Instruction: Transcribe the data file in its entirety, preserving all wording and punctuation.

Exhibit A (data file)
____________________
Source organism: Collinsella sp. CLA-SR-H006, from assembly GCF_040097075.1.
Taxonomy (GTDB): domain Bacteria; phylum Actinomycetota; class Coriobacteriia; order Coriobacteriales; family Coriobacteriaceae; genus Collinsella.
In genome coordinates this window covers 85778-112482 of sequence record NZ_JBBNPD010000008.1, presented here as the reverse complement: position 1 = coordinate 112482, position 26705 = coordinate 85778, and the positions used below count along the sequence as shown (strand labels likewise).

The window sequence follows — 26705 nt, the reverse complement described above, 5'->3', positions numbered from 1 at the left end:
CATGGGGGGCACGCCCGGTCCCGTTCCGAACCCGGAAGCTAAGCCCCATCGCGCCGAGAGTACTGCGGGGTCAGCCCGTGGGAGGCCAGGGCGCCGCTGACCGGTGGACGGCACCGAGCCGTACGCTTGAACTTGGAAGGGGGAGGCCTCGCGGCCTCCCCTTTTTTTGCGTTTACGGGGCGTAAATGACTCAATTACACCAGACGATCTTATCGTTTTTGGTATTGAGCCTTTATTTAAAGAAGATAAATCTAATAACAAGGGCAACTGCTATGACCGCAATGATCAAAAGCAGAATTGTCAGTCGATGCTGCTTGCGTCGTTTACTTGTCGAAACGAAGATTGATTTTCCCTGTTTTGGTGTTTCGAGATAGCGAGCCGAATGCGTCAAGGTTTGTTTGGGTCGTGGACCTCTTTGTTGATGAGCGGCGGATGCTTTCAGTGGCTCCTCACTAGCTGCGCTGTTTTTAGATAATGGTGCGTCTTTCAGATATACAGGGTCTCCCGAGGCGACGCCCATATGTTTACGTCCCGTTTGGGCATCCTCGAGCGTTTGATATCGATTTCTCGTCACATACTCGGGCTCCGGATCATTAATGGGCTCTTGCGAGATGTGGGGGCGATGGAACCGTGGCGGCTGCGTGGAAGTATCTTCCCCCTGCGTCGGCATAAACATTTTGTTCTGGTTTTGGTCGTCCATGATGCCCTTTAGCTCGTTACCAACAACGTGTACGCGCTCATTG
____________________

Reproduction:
Source organism: Collinsella sp. CLA-SR-H006, from assembly GCF_040097075.1.
Taxonomy (GTDB): domain Bacteria; phylum Actinomycetota; class Coriobacteriia; order Coriobacteriales; family Coriobacteriaceae; genus Collinsella.
In genome coordinates this window covers 85778-112482 of sequence record NZ_JBBNPD010000008.1, presented here as the reverse complement: position 1 = coordinate 112482, position 26705 = coordinate 85778, and the positions used below count along the sequence as shown (strand labels likewise).

The window sequence follows — 26705 nt, the reverse complement described above, 5'->3', positions numbered from 1 at the left end:
CATGGGGGGCACGCCCGGTCCCGTTCCGAACCCGGAAGCTAAGCCCCATCGCGCCGAGAGTACTGCGGGGTCAGCCCGTGGGAGGCCAGGGCGCCGCTGACCGGTGGACGGCACCGAGCCGTACGCTTGAACTTGGAAGGGGGAGGCCTCGCGGCCTCCCCTTTTTTTGCGTTTACGGGGCGTAAATGACTCAATTACACCAGACGATCTTATCGTTTTTGGTATTGAGCCTTTATTTAAAGAAGATAAATCTAATAACAAGGGCAACTGCTATGACCGCAATGATCAAAAGCAGAATTGTCAGTCGATGCTGCTTGCGTCGTTTACTTGTCGAAACGAAGATTGATTTTCCCTGTTTTGGTGTTTCGAGATAGCGAGCCGAATGCGTCAAGGTTTGTTTGGGTCGTGGACCTCTTTGTTGATGAGCGGCGGATGCTTTCAGTGGCTCCTCACTAGCTGCGCTGTTTTTAGATAATGGTGCGTCTTTCAGATATACAGGGTCTCCCGAGGCGACGCCCATATGTTTACGTCCCGTTTGGGCATCCTCGAGCGTTTGATATCGATTTCTCGTCACATACTCGGGCTCCGGATCATTAATGGGCTCTTGCGAGATGTGGGGGCGATGGAACCGTGGCGGCTGCGTGGAAGTATCTTCCCCCTGCGTCGGCATAAACATTTTGTTCTGGTTTTGGTCGTCCATGATGCCCTTTAGCTCGTTACCAACAACGTGTACGCGCTCATTG